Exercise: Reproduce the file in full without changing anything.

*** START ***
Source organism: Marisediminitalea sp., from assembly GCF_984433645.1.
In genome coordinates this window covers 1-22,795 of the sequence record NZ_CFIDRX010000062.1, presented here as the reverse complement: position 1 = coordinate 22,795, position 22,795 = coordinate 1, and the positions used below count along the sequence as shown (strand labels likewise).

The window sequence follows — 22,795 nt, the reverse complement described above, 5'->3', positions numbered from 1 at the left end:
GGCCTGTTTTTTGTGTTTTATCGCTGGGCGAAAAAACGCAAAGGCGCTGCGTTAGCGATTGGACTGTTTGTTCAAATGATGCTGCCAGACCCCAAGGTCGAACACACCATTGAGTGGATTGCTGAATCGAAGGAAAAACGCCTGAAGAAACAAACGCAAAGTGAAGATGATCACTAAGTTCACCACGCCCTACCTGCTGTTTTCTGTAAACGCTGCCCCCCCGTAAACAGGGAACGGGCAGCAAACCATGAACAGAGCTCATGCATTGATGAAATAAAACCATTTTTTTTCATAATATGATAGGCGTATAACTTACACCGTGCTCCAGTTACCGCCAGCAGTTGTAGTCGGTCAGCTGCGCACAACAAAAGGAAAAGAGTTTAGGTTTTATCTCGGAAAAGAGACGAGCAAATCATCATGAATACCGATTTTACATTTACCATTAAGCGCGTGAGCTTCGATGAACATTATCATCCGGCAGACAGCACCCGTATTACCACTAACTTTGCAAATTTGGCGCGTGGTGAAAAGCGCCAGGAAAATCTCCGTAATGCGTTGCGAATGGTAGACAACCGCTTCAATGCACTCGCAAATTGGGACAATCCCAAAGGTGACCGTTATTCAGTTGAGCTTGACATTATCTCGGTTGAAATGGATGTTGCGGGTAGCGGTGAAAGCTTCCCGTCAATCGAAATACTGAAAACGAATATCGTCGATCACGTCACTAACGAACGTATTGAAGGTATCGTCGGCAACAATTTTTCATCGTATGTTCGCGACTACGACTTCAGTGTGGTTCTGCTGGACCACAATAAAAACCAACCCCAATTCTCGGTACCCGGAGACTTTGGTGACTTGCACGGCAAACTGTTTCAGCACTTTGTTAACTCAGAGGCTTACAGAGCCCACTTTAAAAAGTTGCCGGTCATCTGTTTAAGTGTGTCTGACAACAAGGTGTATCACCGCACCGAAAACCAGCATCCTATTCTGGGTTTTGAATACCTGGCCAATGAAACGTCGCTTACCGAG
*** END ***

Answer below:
Source organism: Marisediminitalea sp., from assembly GCF_984433645.1.
In genome coordinates this window covers 1-22,795 of the sequence record NZ_CFIDRX010000062.1, presented here as the reverse complement: position 1 = coordinate 22,795, position 22,795 = coordinate 1, and the positions used below count along the sequence as shown (strand labels likewise).

The window sequence follows — 22,795 nt, the reverse complement described above, 5'->3', positions numbered from 1 at the left end:
GGCCTGTTTTTTGTGTTTTATCGCTGGGCGAAAAAACGCAAAGGCGCTGCGTTAGCGATTGGACTGTTTGTTCAAATGATGCTGCCAGACCCCAAGGTCGAACACACCATTGAGTGGATTGCTGAATCGAAGGAAAAACGCCTGAAGAAACAAACGCAAAGTGAAGATGATCACTAAGTTCACCACGCCCTACCTGCTGTTTTCTGTAAACGCTGCCCCCCCGTAAACAGGGAACGGGCAGCAAACCATGAACAGAGCTCATGCATTGATGAAATAAAACCATTTTTTTTCATAATATGATAGGCGTATAACTTACACCGTGCTCCAGTTACCGCCAGCAGTTGTAGTCGGTCAGCTGCGCACAACAAAAGGAAAAGAGTTTAGGTTTTATCTCGGAAAAGAGACGAGCAAATCATCATGAATACCGATTTTACATTTACCATTAAGCGCGTGAGCTTCGATGAACATTATCATCCGGCAGACAGCACCCGTATTACCACTAACTTTGCAAATTTGGCGCGTGGTGAAAAGCGCCAGGAAAATCTCCGTAATGCGTTGCGAATGGTAGACAACCGCTTCAATGCACTCGCAAATTGGGACAATCCCAAAGGTGACCGTTATTCAGTTGAGCTTGACATTATCTCGGTTGAAATGGATGTTGCGGGTAGCGGTGAAAGCTTCCCGTCAATCGAAATACTGAAAACGAATATCGTCGATCACGTCACTAACGAACGTATTGAAGGTATCGTCGGCAACAATTTTTCATCGTATGTTCGCGACTACGACTTCAGTGTGGTTCTGCTGGACCACAATAAAAACCAACCCCAATTCTCGGTACCCGGAGACTTTGGTGACTTGCACGGCAAACTGTTTCAGCACTTTGTTAACTCAGAGGCTTACAGAGCCCACTTTAAAAAGTTGCCGGTCATCTGTTTAAGTGTGTCTGACAACAAGGTGTATCACCGCACCGAAAACCAGCATCCTATTCTGGGTTTTGAATACCTGGCCAATGAAACGTCGCTTACCGAG